In a similar vein, Charles C. Haynes of the First Amendment Center, wrote, "But in the wake of the most negative, religion-saturated campaign in living memory, the danger of a public square poisoned by hatred and division needs to be taken seriously."
While Haynes is also mildly critical of those at the other "end of the spectrum" who "want to make our public square a religion-free zone," he unmistakably places the blame for divisiveness and poisoning the public square on Christians. And he certainly implies that Christians would silence all other voices: "But flush with victory, some conservative Christians may wish to torpedo any ?reaching out? to religious groups with a different vision for our nation. After all, evangelicals have had the ear of the president for four years -- to the exclusion of most other religious voices."
For all the Left?s pride as sophisticated and nuanced thinkers, they exhibit great confusion over the notions of "reaching out," "exclusiveness" and "hatred," at least concerning the Christian mindset.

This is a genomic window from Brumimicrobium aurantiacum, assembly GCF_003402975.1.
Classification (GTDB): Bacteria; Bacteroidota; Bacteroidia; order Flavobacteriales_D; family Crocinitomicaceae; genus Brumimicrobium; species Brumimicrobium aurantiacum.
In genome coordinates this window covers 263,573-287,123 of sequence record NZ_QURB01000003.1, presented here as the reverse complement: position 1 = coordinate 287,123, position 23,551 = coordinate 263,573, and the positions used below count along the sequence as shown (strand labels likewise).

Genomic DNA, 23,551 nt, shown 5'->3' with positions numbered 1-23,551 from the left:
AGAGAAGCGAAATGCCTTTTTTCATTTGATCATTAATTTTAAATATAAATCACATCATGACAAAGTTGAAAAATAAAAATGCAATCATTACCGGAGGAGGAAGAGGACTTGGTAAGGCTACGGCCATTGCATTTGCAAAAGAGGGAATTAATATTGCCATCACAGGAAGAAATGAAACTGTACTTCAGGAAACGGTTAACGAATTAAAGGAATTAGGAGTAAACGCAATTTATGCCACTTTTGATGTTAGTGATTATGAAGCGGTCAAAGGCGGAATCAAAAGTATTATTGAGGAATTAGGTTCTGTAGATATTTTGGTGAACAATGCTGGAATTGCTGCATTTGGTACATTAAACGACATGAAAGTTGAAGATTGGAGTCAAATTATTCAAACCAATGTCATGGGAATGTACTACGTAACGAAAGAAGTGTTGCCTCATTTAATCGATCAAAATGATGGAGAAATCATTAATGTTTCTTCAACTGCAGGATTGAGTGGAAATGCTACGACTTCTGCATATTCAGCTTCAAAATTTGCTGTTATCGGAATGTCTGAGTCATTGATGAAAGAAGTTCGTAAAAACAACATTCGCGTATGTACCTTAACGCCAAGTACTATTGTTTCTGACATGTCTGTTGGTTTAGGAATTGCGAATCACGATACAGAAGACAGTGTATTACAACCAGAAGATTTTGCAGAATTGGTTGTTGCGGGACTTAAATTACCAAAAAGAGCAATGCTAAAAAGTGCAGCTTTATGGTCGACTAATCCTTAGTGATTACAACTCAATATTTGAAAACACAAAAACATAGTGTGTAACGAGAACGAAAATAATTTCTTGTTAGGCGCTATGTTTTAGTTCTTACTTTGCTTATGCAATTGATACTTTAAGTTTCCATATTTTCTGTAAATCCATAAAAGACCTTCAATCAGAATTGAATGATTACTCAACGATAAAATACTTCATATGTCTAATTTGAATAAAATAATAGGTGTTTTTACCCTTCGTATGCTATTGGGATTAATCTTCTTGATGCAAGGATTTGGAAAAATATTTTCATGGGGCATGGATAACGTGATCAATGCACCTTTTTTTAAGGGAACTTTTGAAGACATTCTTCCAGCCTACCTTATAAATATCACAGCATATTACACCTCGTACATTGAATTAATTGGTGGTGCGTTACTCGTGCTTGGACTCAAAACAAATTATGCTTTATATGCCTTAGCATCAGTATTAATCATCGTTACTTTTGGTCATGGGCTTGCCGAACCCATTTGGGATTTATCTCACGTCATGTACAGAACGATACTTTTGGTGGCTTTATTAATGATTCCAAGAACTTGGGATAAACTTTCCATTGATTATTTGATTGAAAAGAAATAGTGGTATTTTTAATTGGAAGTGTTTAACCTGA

Does "reaching out" mean that Christians should soften their position, for example, on abortion or gay marriage? If they don?t, are they being unacceptably exclusive, intolerant or hateful? The Left surely doesn?t condemn itself as exclusive, intolerant or hateful for wanting to radicalize the definition of marriage or for refusing to budge on the Christians? insistence that the unborn is entitled to protection equal to that of the already born.
That Christians can?t seek to influence the culture, politics or the public square without being of accused of trying to establish a theocracy is maddening. It is precisely because of this nation?s Judeo-Christian roots that those of all faiths enjoy unparalleled religious liberty.
Secular leftists constantly recite the statistic that some 80 percent of Americans are Christian. And they proudly concede America?s unmatched record on religious liberty. Yet they are blind to the conclusion that those two facts taken together constitute powerful evidence against their misplaced fear that Christians want to suppress the religious liberty of others or shut them out of the political process.
Contrary to the conventional wisdom of the misguided secular culture, Christians will continue to fight for the religious and political liberty of all people, not just Christians. I wish I were confident in making a similar statement about the Christophobic secular Left.